ERG SES H 06, Parallel Session H 06
...cities have always been regarded as leading elements in Europe; they are modern, progressive and networked. They are producers and traders; they are medium for political and cultural development. (from the website of ECER 2011)
The role, purposes and functions of higher education have changed through history, from the embryonic universities in the middle ages, through the enlightenment, to the period of extended social rights and emerging value of equity in society in the second half of 20th century (Rüegg 2002, Rüegg 2004, Zonta 2002). In a time of mass enrolments, the essence of higher education is no longer the same as it was back in the era when access to universities was limited to members of elite groups (Trow 2005). In addition, knowledge has become ever more central to the modern economy (Tomusk 2006, Nokkala 2007), and the relationships between institution, state and society have been transformed considerably (Zgaga 2007).
In most of the western world, a large proportion of young adults spend a significant period of their lives as students. There is no other institution that brings together such a proportion of young people who have completed the basic education to learn and research as adult citizens. However, unlike other adults, students carry fewer restrictions - they are largely free from family obligations, job responsibility, mortgage, etc. For students, their study years are unique, perhaps potentially the freest period of their life and an opportunity to form their personality, reflect within a democratic society, and refine the lifestyle.
Considering this, it is possible to see higher education as one of the central institutions that shape and colour the contemporary European society. The proposed central theme of the 2011 ECER offers an opportunity for theoretical consideration of higher education as a catalyst for progress of individuals and society trough Urbanisation – as a broader process and not as a mere geographical migration.
The symbiosis between the European universities and cities (where large proportion of them are located) can represent a myriad of opportunities for young individuals. The discussion is relevant in view of the uneven map of Europe in terms of strength of democracy, citizenship, critical thinking, spiritual development, solidarity and other values stemming from European urban tradition. In this sense urbanisation might well prove to be one of the effects of adequately devised higher education system in search of a complement (or an alternative) to the soaring economic instrumentalism invading the field of knowledge and higher education in a time of perceived necessity to reform this field.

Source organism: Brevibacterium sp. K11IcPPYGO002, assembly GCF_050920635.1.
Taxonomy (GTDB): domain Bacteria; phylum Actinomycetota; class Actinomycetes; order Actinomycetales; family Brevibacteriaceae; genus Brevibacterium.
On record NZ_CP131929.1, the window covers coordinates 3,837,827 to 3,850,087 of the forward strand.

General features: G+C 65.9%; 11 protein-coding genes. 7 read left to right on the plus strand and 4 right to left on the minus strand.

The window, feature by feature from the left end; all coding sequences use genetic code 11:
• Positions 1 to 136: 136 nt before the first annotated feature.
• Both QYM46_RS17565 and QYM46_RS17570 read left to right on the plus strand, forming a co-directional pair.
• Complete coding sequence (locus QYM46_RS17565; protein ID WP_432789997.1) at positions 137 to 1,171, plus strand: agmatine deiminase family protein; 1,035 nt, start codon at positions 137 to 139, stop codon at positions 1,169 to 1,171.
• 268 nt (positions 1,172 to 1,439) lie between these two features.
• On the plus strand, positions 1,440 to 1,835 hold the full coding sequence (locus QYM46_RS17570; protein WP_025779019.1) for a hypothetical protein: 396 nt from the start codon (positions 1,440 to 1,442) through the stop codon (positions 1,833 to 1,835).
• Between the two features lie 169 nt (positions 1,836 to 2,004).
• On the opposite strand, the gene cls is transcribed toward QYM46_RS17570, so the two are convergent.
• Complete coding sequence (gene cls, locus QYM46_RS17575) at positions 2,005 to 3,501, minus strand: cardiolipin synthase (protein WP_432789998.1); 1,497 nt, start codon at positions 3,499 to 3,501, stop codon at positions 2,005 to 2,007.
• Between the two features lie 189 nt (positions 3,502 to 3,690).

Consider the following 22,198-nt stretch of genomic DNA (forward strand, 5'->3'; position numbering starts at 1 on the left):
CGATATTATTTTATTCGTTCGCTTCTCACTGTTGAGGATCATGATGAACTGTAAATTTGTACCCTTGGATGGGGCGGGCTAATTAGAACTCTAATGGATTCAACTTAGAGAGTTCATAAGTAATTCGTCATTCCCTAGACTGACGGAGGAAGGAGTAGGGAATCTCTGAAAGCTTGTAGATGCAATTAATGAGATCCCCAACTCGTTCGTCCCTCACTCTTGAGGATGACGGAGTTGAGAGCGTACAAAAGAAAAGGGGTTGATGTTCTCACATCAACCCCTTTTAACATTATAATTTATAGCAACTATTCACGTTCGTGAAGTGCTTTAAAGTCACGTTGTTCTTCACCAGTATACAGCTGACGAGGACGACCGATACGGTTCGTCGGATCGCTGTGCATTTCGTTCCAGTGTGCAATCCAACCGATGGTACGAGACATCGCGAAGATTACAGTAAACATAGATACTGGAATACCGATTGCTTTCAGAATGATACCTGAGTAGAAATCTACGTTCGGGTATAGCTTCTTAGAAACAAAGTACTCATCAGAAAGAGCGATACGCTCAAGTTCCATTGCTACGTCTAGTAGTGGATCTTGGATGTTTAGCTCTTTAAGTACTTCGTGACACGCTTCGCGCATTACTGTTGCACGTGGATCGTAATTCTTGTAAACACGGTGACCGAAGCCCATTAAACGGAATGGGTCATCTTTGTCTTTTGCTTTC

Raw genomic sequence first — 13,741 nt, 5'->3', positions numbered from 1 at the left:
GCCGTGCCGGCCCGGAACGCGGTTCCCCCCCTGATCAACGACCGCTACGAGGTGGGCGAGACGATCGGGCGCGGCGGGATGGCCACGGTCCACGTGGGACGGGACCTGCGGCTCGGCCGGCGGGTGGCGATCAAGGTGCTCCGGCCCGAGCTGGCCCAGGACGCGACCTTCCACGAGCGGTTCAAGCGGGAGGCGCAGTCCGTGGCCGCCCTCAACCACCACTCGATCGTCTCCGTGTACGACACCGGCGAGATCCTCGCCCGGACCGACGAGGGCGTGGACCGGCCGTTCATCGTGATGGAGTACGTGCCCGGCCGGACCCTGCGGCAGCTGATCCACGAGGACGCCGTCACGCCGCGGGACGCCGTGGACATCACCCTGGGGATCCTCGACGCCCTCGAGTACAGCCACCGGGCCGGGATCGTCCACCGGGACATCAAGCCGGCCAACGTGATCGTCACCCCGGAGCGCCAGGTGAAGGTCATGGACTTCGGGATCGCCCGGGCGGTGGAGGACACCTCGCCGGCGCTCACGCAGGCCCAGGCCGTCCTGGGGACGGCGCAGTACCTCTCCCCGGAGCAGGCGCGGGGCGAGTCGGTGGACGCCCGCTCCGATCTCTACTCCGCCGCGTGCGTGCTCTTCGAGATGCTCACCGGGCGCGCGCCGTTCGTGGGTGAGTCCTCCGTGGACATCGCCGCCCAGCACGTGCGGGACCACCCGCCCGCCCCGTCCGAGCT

Tentative theoretical framework:
I will pave the ground on the purposes and roles of higher education in society with the classical approaches: liberal, functionalist (Parsons 1959, Collins 1971), critical and conflict theories (Bourdieu 1977, 1979, Calhoun 2006). With combining these approaches I will try to explain the position of higher education in contemporary society. I will avoid the currently popular theories in higher education (e.g. neo-institutionalism, rational choice etc.) in order to leave the ground open for innovative views/discussions.
Bourdieu, P. & Passeron, J.-C. (1977): Reproduction in Education, Society and Culture. Sage publications, London, Thousand Oaks, New Delhi. Bourdieu, P. (1979): Distinction: A Social Critique of the Judgement of Taste. Routledge & Kegan, Harvard University Press. Calhoun, C. (2006): The University and the public Good. Thesis Eleven, Nr 84, Sage publications, London. pp 7 – 43. Collins, R. (1971): Functional and Conflict Theories of Educational Stratification. American Sociological Review, Vol. 36, pp. 1002-1019. Nokkala, T (2007): Constructing the Ideal University – The internationalisation of higher education in the comparative knowledge society. Tampere University Press, Tampere. Rüegg, W. (2002): The Europe of Universities: Their Tradition, Function of Bridging Across Europe, Liberal Modernisation. In Sanz, N., Bergan, S. (eds.) (2002): The Heritage of European Universities. Council of Europe Publishing, Strasbourg. p. 39-48. Rüegg, W. (2004): Universities in the Nineteenth and Early Twentieth Century (1800 – 1945). Cambridge University Press Cambridge. Tomusk, V (2006): The End of Europe and the Last Intellectual. Fine-Tuning of Knowledge Work in the Panopticon of Bologna. In Tomusk, V. (ed.): Creating the European Area of Higher Education: Voices from the Periphery. Springer. p. 269 – 303. Trow, M. (2005): Reflections on the Transition from Elite to Mass to Universal Access: Forms and Phases of Higher Education in Modern Societies since WWII. UC Berkley: Institute of Governmental Studies. Zgaga, P. (2007): Higher Education in Transition - Reconsiderations on Higher Education in Europe at the Turn of Millennium. Monographs on Journal of Research and Teacher Education, Umea University. Zonta, C.A. (2002): The History of European Universities: Overview and Background. In Sanz, N., Bergan, S. (eds.) (2002): The Heritage of European Universities. Council of Europe Publishing, Strasbourg. P 25 – 37.
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